Sunday, October 16, 2016

Crow Agency Fair

Looking up inside a teepee
Each year, during the third weekend in August, thousands gather at Crow Agency, MT for a 4 day festival of dance, music, rodeo, and huge reunion.   This year was the third time I have attended.  The first time Lin and I were in our motorhome, traveling in Montana when other RVers told us about the event.  We went, parking on the event grounds thinking we would be there for a day or two.  We stayed until the Monday morning following the event and delighted in being awakened by a sunrise chant, albeit from the speaker of a car driving around the grounds.  We went to sleep to the beat, in the distance, as dance competitions lasted well into the night.

A couple years ago I went with a fellow Yellowstone employee.  We spent one night in the nearby town but were able to watch dance competitions, watch the daily parade, and enjoy the event.

This year, Chris flew into Billings where I met him.  We spent time at the fair, enjoying the pow wow, wandering the grounds filled with teepees, tents, rvs, people in beautiful regalia, horses and people on horseback, kids, elders and everyone in between.  We enjoyed eating, photographing, and talking with folks.  We also made a side-trip to the Battle of the Little Bighorn National Historic Site.  Here are some photos of our couple of days in the area.

 There are over a thousand teepees on the grounds.  Families stay there, in current day tents, and RVs.  Brush covered ramadas provide shady areas for family meals and socializing.  A large, grassed arena with bleacher seating and space for folding chairs on the grass around the dance area is the central gathering place.  According to Wikipedia, this gathering is "currently the largest Northern Native American gathering, attracting 45,000 participants and spectators."

While it is big, it certainly did not feel like 45,000 people.  Since there seemed to be no main entrance station and people came and went all day, no admission fee (although there was a fee to take photos that we paid at the announcers booth), I am not sure how this number is determined.  It was a large multi-generational gathering with a friendly atmosphere is all I can tell you.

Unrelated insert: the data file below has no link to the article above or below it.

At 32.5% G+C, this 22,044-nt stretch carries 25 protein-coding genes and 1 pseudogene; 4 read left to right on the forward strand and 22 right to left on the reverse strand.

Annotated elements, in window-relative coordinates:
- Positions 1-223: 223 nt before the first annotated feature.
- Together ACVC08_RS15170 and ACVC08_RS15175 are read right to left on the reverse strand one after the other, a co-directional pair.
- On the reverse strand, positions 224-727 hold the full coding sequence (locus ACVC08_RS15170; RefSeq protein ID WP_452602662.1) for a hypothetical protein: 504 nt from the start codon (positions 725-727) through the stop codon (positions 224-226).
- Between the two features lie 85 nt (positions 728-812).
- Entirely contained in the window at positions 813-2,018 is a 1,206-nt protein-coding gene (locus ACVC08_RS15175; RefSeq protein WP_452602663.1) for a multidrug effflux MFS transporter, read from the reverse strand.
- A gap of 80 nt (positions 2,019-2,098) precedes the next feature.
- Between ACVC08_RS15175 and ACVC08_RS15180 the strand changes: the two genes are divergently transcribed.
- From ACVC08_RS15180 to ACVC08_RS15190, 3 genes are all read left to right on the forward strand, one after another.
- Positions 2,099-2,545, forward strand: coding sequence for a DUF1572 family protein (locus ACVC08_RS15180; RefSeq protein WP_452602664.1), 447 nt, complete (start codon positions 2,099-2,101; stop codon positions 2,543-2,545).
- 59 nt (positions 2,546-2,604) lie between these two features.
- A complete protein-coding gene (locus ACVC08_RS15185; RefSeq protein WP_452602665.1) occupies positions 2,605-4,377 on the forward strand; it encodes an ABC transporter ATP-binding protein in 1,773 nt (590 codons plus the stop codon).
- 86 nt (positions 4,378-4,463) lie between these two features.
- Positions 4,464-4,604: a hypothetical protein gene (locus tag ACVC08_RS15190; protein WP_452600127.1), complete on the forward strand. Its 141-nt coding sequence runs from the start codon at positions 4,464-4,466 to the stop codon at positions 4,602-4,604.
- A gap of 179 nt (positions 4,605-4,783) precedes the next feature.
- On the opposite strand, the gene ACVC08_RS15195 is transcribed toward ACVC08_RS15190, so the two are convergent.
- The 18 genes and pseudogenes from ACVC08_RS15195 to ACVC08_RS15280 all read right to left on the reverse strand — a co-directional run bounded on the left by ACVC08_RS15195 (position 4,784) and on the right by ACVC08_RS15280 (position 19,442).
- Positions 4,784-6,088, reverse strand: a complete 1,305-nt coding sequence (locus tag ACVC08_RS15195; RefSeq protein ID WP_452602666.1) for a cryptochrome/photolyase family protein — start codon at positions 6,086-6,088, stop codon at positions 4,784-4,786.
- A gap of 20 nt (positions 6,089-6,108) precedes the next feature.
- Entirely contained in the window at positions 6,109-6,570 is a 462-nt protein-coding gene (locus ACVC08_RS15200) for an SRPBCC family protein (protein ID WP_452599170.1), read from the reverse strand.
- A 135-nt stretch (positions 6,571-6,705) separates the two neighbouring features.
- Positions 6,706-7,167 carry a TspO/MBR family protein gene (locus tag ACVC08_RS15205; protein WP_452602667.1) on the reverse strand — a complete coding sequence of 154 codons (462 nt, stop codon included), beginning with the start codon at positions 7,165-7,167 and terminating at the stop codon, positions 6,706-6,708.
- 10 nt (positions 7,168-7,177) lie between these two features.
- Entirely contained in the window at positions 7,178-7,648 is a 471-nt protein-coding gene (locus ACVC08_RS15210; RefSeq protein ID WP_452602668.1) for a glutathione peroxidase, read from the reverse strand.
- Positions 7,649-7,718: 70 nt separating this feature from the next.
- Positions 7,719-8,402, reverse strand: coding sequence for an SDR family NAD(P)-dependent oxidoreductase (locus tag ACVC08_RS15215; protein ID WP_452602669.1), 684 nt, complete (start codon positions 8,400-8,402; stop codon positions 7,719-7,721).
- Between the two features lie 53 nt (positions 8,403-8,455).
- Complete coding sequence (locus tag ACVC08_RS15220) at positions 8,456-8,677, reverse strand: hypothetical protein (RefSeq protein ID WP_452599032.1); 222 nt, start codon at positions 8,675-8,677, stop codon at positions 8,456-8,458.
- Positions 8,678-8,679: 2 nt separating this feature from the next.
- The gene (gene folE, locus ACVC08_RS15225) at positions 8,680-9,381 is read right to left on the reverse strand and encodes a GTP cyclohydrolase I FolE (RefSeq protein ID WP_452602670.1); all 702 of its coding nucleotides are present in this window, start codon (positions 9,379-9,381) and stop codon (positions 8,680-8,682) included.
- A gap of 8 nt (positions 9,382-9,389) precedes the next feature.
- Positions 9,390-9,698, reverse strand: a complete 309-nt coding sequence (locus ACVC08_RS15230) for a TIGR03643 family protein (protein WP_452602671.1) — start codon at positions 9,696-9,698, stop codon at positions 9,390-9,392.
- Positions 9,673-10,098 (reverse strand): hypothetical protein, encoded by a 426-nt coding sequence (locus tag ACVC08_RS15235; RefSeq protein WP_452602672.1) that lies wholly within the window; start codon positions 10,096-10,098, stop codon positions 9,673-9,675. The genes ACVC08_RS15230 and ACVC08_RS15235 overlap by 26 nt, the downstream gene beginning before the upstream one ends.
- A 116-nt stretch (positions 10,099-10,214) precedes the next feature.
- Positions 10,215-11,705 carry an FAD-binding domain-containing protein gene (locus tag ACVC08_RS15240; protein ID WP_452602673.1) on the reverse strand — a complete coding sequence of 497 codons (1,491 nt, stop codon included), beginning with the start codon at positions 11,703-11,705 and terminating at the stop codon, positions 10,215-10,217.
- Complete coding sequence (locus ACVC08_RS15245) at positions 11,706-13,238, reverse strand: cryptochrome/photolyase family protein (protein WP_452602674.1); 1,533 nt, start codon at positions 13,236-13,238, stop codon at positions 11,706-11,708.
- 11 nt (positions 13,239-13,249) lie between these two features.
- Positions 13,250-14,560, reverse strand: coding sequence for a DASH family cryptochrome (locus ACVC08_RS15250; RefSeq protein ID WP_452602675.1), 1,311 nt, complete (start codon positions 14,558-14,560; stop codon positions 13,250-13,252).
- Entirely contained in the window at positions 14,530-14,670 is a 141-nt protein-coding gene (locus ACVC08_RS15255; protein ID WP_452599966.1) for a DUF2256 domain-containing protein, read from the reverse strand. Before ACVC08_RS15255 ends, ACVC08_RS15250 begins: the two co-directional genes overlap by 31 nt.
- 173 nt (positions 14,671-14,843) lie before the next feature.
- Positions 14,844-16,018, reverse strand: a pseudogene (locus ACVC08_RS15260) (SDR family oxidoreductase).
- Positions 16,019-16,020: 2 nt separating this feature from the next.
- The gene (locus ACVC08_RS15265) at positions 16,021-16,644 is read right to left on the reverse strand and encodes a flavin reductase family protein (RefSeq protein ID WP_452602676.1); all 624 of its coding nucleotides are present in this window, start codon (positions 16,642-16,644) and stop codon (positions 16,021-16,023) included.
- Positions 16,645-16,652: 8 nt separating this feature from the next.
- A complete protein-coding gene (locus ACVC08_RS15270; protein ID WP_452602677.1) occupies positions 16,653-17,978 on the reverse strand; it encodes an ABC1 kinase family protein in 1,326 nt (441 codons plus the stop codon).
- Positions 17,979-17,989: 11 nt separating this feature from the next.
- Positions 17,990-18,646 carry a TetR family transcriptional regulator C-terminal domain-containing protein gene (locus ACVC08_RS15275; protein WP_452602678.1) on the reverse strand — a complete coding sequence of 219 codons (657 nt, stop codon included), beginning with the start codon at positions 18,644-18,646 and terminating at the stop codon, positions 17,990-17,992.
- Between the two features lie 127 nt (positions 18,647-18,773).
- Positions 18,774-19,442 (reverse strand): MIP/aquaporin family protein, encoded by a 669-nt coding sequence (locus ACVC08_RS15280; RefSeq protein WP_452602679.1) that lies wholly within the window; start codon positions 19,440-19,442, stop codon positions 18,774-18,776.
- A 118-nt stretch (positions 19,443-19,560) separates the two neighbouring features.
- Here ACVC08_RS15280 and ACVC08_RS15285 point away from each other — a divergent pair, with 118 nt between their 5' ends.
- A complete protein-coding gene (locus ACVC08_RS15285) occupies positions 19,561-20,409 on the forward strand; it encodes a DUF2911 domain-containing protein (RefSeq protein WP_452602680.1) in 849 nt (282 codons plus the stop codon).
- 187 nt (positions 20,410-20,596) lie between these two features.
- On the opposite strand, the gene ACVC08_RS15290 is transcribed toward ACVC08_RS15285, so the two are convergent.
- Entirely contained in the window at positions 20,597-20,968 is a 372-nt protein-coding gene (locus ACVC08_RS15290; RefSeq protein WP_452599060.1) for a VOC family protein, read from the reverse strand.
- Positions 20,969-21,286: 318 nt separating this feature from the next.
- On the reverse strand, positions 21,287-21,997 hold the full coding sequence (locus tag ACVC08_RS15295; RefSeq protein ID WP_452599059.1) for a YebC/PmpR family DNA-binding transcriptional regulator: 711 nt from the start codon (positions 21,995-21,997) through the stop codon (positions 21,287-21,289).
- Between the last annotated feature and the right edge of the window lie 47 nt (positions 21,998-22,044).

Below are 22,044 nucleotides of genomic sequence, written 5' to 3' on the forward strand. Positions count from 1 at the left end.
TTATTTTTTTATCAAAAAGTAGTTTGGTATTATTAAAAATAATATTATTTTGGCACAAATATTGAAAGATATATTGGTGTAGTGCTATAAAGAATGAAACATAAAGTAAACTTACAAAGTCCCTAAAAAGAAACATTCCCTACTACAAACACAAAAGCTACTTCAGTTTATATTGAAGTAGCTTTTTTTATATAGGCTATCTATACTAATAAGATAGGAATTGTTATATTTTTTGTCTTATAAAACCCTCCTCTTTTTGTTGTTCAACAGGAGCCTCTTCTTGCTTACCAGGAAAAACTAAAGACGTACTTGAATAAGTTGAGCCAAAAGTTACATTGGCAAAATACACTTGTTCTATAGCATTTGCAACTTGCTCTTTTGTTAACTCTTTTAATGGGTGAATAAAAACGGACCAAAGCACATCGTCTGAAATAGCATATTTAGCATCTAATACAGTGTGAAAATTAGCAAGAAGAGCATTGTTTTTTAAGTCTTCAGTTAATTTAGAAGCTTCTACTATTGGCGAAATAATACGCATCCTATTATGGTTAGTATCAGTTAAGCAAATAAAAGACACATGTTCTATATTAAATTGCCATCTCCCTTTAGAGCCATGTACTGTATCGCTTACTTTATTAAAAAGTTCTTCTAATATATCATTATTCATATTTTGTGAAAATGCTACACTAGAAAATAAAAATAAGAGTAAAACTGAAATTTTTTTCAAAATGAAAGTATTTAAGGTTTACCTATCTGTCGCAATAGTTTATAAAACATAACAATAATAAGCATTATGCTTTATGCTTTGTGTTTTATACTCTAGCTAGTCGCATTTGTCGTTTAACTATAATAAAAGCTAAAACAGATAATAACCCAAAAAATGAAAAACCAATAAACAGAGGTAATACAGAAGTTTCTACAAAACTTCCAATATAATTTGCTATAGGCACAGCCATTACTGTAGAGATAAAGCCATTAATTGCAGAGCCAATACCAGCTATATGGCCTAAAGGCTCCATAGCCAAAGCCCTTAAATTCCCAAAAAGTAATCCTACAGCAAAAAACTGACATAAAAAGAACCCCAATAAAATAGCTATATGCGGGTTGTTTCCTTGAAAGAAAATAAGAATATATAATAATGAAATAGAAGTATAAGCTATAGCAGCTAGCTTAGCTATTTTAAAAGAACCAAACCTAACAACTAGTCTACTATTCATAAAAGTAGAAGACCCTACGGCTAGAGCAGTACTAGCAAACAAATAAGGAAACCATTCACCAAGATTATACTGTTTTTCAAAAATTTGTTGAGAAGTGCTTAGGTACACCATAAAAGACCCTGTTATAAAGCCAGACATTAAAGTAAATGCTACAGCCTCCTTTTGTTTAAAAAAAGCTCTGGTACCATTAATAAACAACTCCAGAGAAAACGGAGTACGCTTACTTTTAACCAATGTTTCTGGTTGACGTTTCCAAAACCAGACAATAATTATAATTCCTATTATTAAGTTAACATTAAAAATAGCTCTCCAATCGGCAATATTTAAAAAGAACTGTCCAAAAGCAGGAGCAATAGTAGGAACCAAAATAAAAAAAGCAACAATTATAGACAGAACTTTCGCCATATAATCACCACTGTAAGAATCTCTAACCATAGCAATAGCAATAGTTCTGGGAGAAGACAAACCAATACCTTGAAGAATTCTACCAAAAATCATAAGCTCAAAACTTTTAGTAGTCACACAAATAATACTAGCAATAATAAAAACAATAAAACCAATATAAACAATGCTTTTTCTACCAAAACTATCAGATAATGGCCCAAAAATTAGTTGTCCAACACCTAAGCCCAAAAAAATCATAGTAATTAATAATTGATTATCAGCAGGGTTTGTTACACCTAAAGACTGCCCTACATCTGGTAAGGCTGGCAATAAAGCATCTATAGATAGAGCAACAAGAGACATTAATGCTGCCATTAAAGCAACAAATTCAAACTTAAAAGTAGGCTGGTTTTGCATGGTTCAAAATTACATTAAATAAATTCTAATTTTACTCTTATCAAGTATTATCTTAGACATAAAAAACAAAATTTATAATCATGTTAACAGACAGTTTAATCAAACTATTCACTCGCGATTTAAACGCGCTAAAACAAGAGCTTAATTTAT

Like every gathering these days, cell phones are ubiquitos


Each day's festivities begins with an honor guard made up of service members from the Crow Nation.  This year special honor was paid to the women who have served.


Horses are an important part of life and important at the Fair.  This young man invited us to get photos of his new horse, the first he has owned.

Nearby is the Battle of the Little Big Horn National Monument.  We did a tour with a local guide and then spent some time photographing the site.  As always, the best photos were taken as the light got good, just before the monument closed.  A ranger called to a few stragglers like us, to remind us that the park was closing.

Scenery of the region where Custer and his calvary fought and lost.  

Two Whistles was one of the scouts killed in the Battle of the Little Bighorn.

You can click on the first photo in this blog entry to go thru the photos, larger, as a gallery.  Its an easier way to view the photos, although the captions won't show.